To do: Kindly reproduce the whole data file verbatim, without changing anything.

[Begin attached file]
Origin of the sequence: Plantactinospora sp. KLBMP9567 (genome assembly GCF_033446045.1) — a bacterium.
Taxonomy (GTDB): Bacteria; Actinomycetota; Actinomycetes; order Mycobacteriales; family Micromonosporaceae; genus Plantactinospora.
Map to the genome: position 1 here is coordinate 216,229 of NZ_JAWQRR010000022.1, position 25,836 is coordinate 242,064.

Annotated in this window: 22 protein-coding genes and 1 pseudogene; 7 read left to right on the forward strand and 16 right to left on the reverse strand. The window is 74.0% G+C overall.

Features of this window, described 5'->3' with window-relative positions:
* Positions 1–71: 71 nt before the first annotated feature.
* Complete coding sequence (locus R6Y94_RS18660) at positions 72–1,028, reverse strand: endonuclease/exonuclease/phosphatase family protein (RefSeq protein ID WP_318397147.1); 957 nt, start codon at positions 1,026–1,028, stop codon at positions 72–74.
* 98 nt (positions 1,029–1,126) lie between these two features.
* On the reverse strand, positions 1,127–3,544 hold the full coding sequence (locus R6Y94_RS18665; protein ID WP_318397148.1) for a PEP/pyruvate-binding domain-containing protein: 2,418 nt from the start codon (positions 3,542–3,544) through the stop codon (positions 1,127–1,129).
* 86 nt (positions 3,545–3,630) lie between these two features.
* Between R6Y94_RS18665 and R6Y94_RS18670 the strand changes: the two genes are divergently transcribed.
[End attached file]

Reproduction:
Origin of the sequence: Plantactinospora sp. KLBMP9567 (genome assembly GCF_033446045.1) — a bacterium.
Taxonomy (GTDB): Bacteria; Actinomycetota; Actinomycetes; order Mycobacteriales; family Micromonosporaceae; genus Plantactinospora.
Map to the genome: position 1 here is coordinate 216,229 of NZ_JAWQRR010000022.1, position 25,836 is coordinate 242,064.

Annotated in this window: 22 protein-coding genes and 1 pseudogene; 7 read left to right on the forward strand and 16 right to left on the reverse strand. The window is 74.0% G+C overall.

Features of this window, described 5'->3' with window-relative positions:
* Positions 1–71: 71 nt before the first annotated feature.
* Complete coding sequence (locus R6Y94_RS18660) at positions 72–1,028, reverse strand: endonuclease/exonuclease/phosphatase family protein (RefSeq protein ID WP_318397147.1); 957 nt, start codon at positions 1,026–1,028, stop codon at positions 72–74.
* 98 nt (positions 1,029–1,126) lie between these two features.
* On the reverse strand, positions 1,127–3,544 hold the full coding sequence (locus R6Y94_RS18665; protein ID WP_318397148.1) for a PEP/pyruvate-binding domain-containing protein: 2,418 nt from the start codon (positions 3,542–3,544) through the stop codon (positions 1,127–1,129).
* 86 nt (positions 3,545–3,630) lie between these two features.
* Between R6Y94_RS18665 and R6Y94_RS18670 the strand changes: the two genes are divergently transcribed.